YARD WASTE COLLECTION PROGRAM
Medicine Hat residents have the option of subscribing for seasonal yard waste collection using a convenient 95-gallon (360-litre) Automated Yard Waste Cart that is specifically designed and vented for yard waste material.
Dates of Seasonal Collection
Yard Waste Collection begins on the Monday of the third full week in April and will end each fall on the Friday of the second full week in November. Please note that start and end dates may be adjusted as weather conditions warrant.
TO SUBSCRIBE FOR AUTOMATED YARD WASTE SERVICE:
Residents without a yard waste cart may request one through the Environmental Utilities Department or at Customer Service, in City Hall. A one-time service change fee of $50.00 will be applied to the utility account.
The utility account holder can authorize the service change fee through an online request for a yard waste cart. Please include a contact name, the service address and contact phone number.
Automated Yard Waste Collection Video
Participating in the program is easy: here's what you need to know:
- The green yard waste cart is ONLY for yard waste. Contaminated carts WILL NOT be collected!
- DO NOT USE plastic bags. Place yard waste loosely into the yard waste cart. All waste must fit into the carts provided and the lids must close completely; no material placed on top or outside of the carts will be collected.
- Roll your yard waste cart out to the proper set out location by 7 am on your designated collection day. Place your yard waste cart next to your waste cart, leaving a minimum of 3 feet (1m) distance between them and 3 feet (1m) clearance around the carts.
- Solid Waste Bylaw #1805 requires carts be returned to private property within 24 hours of collection.
- Acceptable yard waste material includes grass clippings, leaves, prunings, plant trimmings and cut flowers. Twigs, branches and limbs up to 2 inches (5 cm) in diameter and 3 feet (1m) in length will be accepted inside the cart.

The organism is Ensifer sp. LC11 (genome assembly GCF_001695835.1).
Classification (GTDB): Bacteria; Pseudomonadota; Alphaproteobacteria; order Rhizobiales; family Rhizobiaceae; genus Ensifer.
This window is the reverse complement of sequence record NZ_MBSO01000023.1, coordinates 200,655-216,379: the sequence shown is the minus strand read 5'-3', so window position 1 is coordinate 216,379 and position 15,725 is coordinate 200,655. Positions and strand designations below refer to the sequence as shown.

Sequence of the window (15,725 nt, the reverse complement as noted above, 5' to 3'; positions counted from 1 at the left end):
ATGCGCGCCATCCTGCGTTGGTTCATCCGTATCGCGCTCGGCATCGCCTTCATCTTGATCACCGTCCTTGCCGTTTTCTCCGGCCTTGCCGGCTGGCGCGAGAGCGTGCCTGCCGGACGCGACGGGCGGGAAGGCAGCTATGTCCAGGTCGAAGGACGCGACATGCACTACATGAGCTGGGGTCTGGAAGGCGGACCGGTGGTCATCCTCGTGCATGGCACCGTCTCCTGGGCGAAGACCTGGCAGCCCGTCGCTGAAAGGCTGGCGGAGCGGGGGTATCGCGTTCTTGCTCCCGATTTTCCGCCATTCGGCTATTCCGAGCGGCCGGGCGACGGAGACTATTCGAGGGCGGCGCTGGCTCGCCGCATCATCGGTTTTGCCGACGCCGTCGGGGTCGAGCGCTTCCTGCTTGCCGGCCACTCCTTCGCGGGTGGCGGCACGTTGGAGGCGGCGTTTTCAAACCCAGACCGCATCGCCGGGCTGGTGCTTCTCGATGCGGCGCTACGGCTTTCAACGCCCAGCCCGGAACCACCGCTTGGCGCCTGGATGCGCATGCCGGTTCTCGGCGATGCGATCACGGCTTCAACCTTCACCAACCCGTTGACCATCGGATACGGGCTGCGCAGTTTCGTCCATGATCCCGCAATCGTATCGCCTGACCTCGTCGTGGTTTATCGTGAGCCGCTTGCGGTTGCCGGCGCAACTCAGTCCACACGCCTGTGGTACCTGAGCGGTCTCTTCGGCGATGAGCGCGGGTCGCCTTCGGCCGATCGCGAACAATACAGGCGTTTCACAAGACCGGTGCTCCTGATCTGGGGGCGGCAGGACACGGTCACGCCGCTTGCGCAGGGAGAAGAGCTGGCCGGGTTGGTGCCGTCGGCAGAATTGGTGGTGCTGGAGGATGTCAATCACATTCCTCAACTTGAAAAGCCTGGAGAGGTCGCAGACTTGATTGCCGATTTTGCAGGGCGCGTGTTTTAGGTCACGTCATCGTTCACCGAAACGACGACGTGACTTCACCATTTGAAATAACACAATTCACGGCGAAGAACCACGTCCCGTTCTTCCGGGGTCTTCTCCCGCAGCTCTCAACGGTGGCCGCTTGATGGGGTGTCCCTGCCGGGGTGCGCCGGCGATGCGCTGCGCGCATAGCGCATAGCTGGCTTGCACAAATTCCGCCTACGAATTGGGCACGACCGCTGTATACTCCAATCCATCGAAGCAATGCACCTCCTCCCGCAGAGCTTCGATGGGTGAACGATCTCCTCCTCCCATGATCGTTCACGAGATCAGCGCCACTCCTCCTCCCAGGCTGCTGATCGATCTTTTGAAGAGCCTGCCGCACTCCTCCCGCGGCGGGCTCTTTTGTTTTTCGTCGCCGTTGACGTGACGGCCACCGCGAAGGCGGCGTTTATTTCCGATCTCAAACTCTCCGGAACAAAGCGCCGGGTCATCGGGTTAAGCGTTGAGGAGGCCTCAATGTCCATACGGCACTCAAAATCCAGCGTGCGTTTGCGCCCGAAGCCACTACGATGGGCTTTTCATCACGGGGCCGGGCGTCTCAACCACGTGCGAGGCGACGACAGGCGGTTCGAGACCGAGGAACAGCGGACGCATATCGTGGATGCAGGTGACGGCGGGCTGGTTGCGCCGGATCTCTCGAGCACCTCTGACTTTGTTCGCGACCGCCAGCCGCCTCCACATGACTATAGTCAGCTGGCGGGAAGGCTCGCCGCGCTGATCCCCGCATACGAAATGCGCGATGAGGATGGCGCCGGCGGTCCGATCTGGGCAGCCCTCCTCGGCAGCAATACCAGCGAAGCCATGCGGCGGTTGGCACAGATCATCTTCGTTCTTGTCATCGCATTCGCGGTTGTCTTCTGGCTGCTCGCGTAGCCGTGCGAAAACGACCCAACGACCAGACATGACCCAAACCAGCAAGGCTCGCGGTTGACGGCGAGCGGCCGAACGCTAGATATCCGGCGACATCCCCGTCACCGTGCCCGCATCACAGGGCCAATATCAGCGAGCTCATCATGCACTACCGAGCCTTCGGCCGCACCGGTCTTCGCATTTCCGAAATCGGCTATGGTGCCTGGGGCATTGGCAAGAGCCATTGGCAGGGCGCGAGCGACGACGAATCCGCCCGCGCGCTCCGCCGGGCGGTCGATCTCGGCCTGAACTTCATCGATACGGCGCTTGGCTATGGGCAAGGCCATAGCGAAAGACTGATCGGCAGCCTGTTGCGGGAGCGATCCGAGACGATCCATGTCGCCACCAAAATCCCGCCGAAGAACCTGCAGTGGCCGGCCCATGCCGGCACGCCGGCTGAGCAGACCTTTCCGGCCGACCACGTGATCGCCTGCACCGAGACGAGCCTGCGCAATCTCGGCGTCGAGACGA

YARD WASTE DROP-OFF
Medicine Hat residents and lawn care companies can also bring their grass clippings to the City’s composting facility year round. The composting facility located at the Landfill site and there is no tipping fee for clean, loose yard waste material. Residents are encouraged to self-manage yard waste on their own property by using alternative methods such as grasscycling or backyard composting.
MANAGING YARD WASTE ON-SITE
Effective yard waste management reduces waste and recycles organic materials. Although yard waste is biodegradable, landfills do not get the oxygen and water needed for breakdown. Landfills are constructed to prevent movement of air and moisture in order to protect the surrounding environment. These materials can be better put to use enhancing our gardens and landscapes.
A good rule is to practice the three Rs: reduce yard waste generation, reuse trimmings and prunings on site, and recycle organic products (compost and mulch) back into the landscape. By following the suggestions below, you can cut the waste generated through your landscaping practices and save time and money.
Tips for working half as hard in the yard:
- Grasscycling – Mow without a bag and leave grass clippings on the lawn, saving time, energy and valuable landfill space. Plus, your lawn will love the nutrients! Grasscycling is a combination of common-sense watering, mowing and fertilizing practices. The frequency of watering and mowing will depend on the type of grass in your yard. Remove no more than one-third of the grass blade surface at any time. Learn more about the myths and facts on grasscycling.
- Mulching – Mulch is any organic material such as wood chips, grass clippings, leaves and compost, that is spread over the surface of the soil, locking in moisture and reducing soil temperatures and plants’ need for water while restricting weeds by blocking sunlight, and serving as a blanket for plants in winter by helping maintain constant soil temperature. Mulching is one of the cheapest water conservation techniques, for additional information see More on Mulching.
- Composting provides an almost constant source of free fertilizer and soil conditioner. Benefits include improving the structure of the soil, maintaining healthy plant growth, helping conserve water and removing organics from garbage and putting them to good use in the environment. The Compost Guide contains more detailed information to get started.
- Leaf Management - During the fall and early winter, when lawns stop growing and the leaf rake replaces the lawnmower, tree leaves become a major component of lawn wastes. Mowing, mulching and composting are several ideas for keeping these wonderfully beneficial by-products of our beautiful Medicine Hat landscapes out of the curbside collection system.
| The following publications are available for download.
These publications are provided courtesy of
Paul van der Werf, M.Sc. President, 2cg Inc. Waste Management Consulting Services